Baseball Beyond Borders (BBB), a Kent-based organization that uses baseball as a tool to increase opportunity and support academic excellence for student-athletes of color, released its first documentary, Reconciliation Tour, in September. The film centers on baseball’s healing power through community building and the athletes’ shared experiences while paying homage to the sport’s historic role in the fight for civil rights and its place in Black American culture. Made in partnership with local Black media production company Converge, the documentary follows 21 BBB members on a trip to the South.
Living Well Kent Collaborative (LWKC), a community-driven coalition of residents, nonprofit organizations, businesses, and government leaders united to achieve health equity through policy, systems, and environmental (PSE) change, was recently allotted 70 acres of land from the City of Auburn and Auburn School District. Plans for the 70 acres include community and technology centers, affordable housing, a botanical garden, more land for farming, a food hub, and more. The organization is now tasked with raising enough funds to begin developing the land.
While last Thursday, Aug. 25, was supposed to be the first day of school, three dozen educators from Meeker Middle School were outside of the building in the 90-degree midday heat. Passing cars on Southeast 192nd Street honked every 10–20 seconds in support of the striking educators; many of the educators wore red and held signs reading “KENT Education Assoc. ON STRIKE!”
At the close of 2021, the mayors of Auburn, Renton, and Kent met privately to discuss community safety and violence affecting south King County. Unfortunately, of all the initiatives and meetings that have since come from this coalition, none has publicly addressed the personal and systemic violence coming from their very own police departments.
Fresh fruits and seafood. White sandy beaches and miles of coastland that rival states like Hawai‘i. Markets that are lively until midnight and youth enjoying the freedom to roam unafraid. These are all experiences that my mother talks about when she recalls life before the civil war in Somalia.
When talking about his run for Renton City Council, Joseph Todd’s voice breaks slightly and wavers. “I’m sorry, I get a little emotional here.”
He recalls George Floyd’s death a year ago, which sparked a worldwide racial reckoning.
“When we saw a man get murdered in daylight, it begins to bring home, for real, for real, that these systems are trying to kill you,” Todd said. “So that’s why when we created the Renton Residents for Change, it was really all about, ‘We have to get ahead of this.’”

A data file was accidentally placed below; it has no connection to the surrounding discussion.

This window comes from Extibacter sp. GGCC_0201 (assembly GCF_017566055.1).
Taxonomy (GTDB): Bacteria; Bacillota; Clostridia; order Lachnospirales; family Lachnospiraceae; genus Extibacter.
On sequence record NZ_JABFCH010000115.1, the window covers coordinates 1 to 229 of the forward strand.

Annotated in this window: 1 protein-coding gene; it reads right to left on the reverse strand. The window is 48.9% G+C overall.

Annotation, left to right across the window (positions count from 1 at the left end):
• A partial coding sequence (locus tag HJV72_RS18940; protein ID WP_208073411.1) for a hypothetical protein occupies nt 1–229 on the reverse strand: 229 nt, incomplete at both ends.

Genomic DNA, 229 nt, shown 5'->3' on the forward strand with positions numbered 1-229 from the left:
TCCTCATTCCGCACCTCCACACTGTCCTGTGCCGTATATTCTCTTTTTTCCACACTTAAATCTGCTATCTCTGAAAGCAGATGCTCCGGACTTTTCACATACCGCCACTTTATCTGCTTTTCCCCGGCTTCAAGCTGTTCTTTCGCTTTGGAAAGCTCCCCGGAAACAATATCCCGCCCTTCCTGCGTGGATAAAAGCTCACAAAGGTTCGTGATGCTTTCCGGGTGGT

(This article was previously published at The Urbanist and has been reprinted with permission.)
A new Metro RapidRide line is coming to Auburn, Kent, and Renton in 2023 to provide more than just more frequent and faster bus service. King County Metro also is planning new station standards at stops and making lasting improvements to streets. In the latest project update, Metro unveiled four types of station standards depending upon expected ridership and station access needs, which will dictate which improvements will be rolled out.
The city of Kent has the largest population of Black residents in King County. Many Black residents in Kent moved there after being pushed out of Seattle due to gentrification and rising housing costs. This year, Dawn Bennett, a Black woman who has lived in Kent for the last 23 years, is running for mayor.
Bennett has a long career in community advocacy and activism. She has worked for the Seattle Parks department for over 25 years and has also worked for Seattle Public Schools and multiple nonprofits, one of which she founded, that focus on advocating for youth in communities throughout Washington.
The Emerald had the opportunity to speak with Bennett about her plans for the city of Kent and how she plans to use her expertise to support the city and the 15,000 Black residents who live there.
A report launched Tuesday, Dec. 8, outlines how to scale up multilingual education to meet the dire need for it in South King County. Called Our Rising Voices: A Call to Action to Support Our Multilingual Students, the study was the result of a year-long collaboration between the Road Map Project, the Community Center for Education Results, and One America.
Looking at data from public schools within the so-called “Road Map Project region” of South Seattle, Tukwila, Renton, Highline, Kent, Federal Way, and Auburn, the report concludes that 42% of students are English learners at some point during their K-12 education. Yet, only 8% of teachers in that region are endorsed in English Language Learning (ELL), and a mere 0.4% of teachers are endorsed in Bilingual Education. This systemic failure to adequately serve almost half the students in this region is especially troubling given how many English learners there are in this state. At the Zoom launch of this report, Veronica Gallardo, the state’s assistant superintendent of Schools and Systems Improvements — and a long time member of Road Map Project’s English Language Learners Work Group — cited the fact that Washington has the nation’s seventh largest English learner (EL) population and the second largest migrant population in the nation. Gallardo said, “The data makes the need for this work undeniable.”